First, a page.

Before bidding for the project, Rain for Rent had to make sure that it offered the most efficient solution for the utility company to make good on the promise of delivering an engineered solution. Rain for Rent assigned a dedicated project manager from the SWAT team to make sure the system was installed and run as planned. Rain for Rent also ensured the project met all requirements by having the bypass plan submittals stamped by a North Carolina Licensed Professional Engineer.
The contractor built and installed a 10-ft x 20-ft suction pit to accommodate the four 24- and 30-in. suction stingers. Rain for Rent’s design also ensured that the equipment was elevated above the flood plain as dictated in the project specifications.
By using electric pumps instead of diesel pumps, the contractor saved an estimated $100,000 per month. In addition to cost savings, the electric pumps also reduced emissions from the diesel engines and mitigated the noise pollution issue, which was a major concern for the city and the contractor. The electric pumps also produced a more constant flow, which allowed the plant manager to observe flows on the SCADA unit, reducing potential disruption of plant operation during the bypass.
“Electric pumps have many benefits, but it can be costly to use this type of pump when there are no nearby sources of electrical power,” said Rain for Rent senior engineer Chris Cannella. “This is where the planning stage is crucial. By knowing that a power source is available, an informed decision can be made when selecting the right pump for the project to maximize efficiency.”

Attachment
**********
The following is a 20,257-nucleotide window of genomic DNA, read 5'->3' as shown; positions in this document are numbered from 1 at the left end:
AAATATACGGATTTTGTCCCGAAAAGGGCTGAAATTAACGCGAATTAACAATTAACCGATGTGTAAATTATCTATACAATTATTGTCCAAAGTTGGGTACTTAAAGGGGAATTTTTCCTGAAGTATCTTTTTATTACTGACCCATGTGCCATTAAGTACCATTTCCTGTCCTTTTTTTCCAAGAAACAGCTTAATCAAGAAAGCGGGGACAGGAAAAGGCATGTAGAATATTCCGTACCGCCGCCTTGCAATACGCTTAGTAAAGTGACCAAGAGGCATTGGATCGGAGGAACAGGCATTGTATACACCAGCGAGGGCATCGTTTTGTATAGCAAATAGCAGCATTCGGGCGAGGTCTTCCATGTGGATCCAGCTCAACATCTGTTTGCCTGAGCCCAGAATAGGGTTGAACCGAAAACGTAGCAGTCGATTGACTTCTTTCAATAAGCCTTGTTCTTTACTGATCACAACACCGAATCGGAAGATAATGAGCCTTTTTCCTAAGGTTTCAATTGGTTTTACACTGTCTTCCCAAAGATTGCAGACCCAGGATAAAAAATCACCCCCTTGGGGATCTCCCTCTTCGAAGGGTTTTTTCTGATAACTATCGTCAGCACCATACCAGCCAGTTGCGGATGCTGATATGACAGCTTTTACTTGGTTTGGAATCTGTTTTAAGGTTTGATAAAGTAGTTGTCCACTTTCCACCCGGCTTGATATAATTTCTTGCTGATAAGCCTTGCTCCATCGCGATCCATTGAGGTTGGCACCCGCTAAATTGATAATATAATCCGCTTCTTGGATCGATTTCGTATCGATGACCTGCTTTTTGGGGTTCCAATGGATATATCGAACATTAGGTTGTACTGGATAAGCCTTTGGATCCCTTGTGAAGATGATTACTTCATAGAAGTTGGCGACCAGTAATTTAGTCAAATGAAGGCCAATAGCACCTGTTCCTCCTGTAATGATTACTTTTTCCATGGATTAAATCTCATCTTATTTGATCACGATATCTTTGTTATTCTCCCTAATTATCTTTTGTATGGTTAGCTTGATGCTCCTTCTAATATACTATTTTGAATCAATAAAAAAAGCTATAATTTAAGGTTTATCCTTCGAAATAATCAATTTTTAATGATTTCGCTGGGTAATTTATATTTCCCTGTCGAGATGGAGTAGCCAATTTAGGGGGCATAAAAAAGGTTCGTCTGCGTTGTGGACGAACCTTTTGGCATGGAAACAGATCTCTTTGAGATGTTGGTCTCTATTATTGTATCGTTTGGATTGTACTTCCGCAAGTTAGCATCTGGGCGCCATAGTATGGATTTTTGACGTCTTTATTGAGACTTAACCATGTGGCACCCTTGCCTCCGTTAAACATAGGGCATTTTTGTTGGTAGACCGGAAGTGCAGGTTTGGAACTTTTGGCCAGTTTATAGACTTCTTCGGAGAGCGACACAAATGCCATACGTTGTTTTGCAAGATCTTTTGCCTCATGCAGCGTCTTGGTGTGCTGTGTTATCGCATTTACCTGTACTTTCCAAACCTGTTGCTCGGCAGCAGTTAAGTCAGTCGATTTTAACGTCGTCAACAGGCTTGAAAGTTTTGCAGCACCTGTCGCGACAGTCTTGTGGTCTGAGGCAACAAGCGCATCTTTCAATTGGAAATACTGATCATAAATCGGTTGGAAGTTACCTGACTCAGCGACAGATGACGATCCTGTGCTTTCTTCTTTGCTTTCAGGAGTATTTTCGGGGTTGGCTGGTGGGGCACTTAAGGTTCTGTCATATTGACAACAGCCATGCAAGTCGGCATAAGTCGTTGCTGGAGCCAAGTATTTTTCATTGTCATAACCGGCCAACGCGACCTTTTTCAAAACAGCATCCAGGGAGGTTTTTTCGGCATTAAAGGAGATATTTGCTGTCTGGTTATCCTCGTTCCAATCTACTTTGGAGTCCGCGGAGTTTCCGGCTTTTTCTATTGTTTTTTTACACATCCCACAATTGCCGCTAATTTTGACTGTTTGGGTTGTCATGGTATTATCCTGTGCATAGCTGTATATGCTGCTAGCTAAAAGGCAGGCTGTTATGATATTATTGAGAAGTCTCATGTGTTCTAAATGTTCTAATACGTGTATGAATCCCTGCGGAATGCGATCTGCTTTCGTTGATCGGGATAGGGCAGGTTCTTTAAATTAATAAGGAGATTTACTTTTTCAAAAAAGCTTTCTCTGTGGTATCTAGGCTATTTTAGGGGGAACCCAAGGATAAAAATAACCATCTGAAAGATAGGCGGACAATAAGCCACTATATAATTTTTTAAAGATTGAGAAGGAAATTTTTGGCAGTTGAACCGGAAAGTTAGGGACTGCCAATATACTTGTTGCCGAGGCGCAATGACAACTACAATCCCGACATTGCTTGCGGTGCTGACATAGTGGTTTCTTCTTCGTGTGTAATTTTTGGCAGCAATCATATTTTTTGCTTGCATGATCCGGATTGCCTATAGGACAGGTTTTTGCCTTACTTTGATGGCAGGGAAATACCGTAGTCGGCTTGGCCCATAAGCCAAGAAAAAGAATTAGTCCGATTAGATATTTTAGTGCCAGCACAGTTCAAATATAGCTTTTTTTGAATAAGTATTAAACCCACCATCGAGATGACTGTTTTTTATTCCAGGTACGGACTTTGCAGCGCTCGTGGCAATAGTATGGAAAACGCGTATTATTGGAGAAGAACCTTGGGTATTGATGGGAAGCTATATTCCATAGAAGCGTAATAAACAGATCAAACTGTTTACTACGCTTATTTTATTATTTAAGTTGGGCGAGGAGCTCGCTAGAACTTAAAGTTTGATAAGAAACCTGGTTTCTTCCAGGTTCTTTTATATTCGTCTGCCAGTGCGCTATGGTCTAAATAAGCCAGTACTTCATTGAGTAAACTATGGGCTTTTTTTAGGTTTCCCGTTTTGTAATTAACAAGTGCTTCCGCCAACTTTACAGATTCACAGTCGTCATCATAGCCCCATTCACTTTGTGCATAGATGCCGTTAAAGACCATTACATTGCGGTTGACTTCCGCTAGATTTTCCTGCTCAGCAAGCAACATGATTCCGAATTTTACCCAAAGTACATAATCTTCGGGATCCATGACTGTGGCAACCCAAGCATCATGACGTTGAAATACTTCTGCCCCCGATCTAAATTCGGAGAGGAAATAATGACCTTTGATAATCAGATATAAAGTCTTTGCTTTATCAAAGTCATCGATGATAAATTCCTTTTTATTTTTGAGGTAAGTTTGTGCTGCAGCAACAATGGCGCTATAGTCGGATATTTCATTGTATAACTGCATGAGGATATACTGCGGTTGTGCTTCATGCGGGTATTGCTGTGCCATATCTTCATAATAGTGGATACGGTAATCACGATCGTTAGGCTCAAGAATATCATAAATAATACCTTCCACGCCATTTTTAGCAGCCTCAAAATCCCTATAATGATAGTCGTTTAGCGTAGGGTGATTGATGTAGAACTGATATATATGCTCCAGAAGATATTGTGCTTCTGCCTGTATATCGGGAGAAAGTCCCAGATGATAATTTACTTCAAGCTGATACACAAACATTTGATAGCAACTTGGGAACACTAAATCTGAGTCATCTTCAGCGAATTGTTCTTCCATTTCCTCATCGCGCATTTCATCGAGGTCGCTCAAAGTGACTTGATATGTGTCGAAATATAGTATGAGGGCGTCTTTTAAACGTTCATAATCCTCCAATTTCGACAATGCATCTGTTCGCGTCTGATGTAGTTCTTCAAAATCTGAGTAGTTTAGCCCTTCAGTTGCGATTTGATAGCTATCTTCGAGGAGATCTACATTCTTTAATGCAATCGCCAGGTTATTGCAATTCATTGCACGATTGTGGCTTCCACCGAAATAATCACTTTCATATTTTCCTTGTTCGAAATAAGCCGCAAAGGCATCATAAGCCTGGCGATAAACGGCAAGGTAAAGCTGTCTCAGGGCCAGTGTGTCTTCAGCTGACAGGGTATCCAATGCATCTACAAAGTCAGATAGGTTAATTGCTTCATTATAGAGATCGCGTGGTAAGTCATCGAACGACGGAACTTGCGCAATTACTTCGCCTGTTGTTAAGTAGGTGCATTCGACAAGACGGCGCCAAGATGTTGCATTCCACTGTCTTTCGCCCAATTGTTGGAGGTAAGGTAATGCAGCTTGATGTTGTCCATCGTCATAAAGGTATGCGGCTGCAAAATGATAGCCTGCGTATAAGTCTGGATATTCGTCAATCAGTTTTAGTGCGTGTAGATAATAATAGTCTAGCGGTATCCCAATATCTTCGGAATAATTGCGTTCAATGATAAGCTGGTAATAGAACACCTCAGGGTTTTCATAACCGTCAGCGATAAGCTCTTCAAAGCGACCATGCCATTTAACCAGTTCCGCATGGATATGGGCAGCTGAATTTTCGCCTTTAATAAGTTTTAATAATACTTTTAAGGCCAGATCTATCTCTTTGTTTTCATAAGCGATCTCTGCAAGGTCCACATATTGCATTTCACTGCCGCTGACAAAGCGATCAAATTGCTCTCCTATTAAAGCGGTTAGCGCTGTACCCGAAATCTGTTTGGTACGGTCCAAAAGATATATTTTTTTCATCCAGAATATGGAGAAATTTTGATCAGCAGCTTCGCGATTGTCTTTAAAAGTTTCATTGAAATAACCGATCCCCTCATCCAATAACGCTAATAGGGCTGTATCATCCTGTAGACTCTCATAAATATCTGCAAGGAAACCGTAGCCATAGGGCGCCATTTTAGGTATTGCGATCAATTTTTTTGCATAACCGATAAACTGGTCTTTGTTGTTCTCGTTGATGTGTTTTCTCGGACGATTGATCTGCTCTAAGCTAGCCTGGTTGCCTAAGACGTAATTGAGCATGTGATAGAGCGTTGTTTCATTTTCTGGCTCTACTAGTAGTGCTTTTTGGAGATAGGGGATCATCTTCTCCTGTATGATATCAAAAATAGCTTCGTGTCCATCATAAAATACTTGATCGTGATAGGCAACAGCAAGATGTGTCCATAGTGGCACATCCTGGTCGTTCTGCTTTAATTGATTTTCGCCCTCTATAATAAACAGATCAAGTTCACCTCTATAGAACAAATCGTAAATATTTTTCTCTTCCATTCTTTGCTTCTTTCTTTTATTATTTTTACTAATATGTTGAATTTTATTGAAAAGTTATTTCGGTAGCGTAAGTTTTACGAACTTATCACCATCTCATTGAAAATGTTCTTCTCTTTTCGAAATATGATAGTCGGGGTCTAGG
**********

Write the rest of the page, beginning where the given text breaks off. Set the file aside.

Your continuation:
Bypass System Redundancy Mitigated Potential Challenges
Although electricity was supplied by a feed from the local power company, Rain for Rent had a generator on site in case of a power loss. A power failure during a sewer bypasses might cause various issues including sanitary sewer overflow, which could result in fines and legal action.
Rain for Rent also provided a 24-in. pump as a backup for the main 57 mgd bypass. The second 17 mgd bypass used three 12-in. diesel pumps with two as primary and one as a backup. It was cost-prohibitive to use an electric pump for the second bypass because an additional electrical line would need to be installed and buried.
The main bypass was conveyed 800 lf through two separate 24-in. HDPE lines, which ran into each doorway of the grit building. The second bypass used an 18-in. HDPE line running alongside the 24-in. lines and also discharged through a door approximately 600 lf from suction point.
With the help of Sanders Utilities, Rain for Rent was able to have the system installed and operational, as scheduled. Collaboration between Sanders and Rain for Rent allowed the project to run so smoothly that it was completed ahead of schedule. The treatment plant operations ran normally throughout the entire bypass.
“The project went well as planned,” said Sanders Utilities vice president Freddie Young. “The Rain for Rent team did an excellent job in planning and execution. The careful planning saved us a total of $200,000.”
Nur Yusoff is segment marketing manager for Rain for Rent.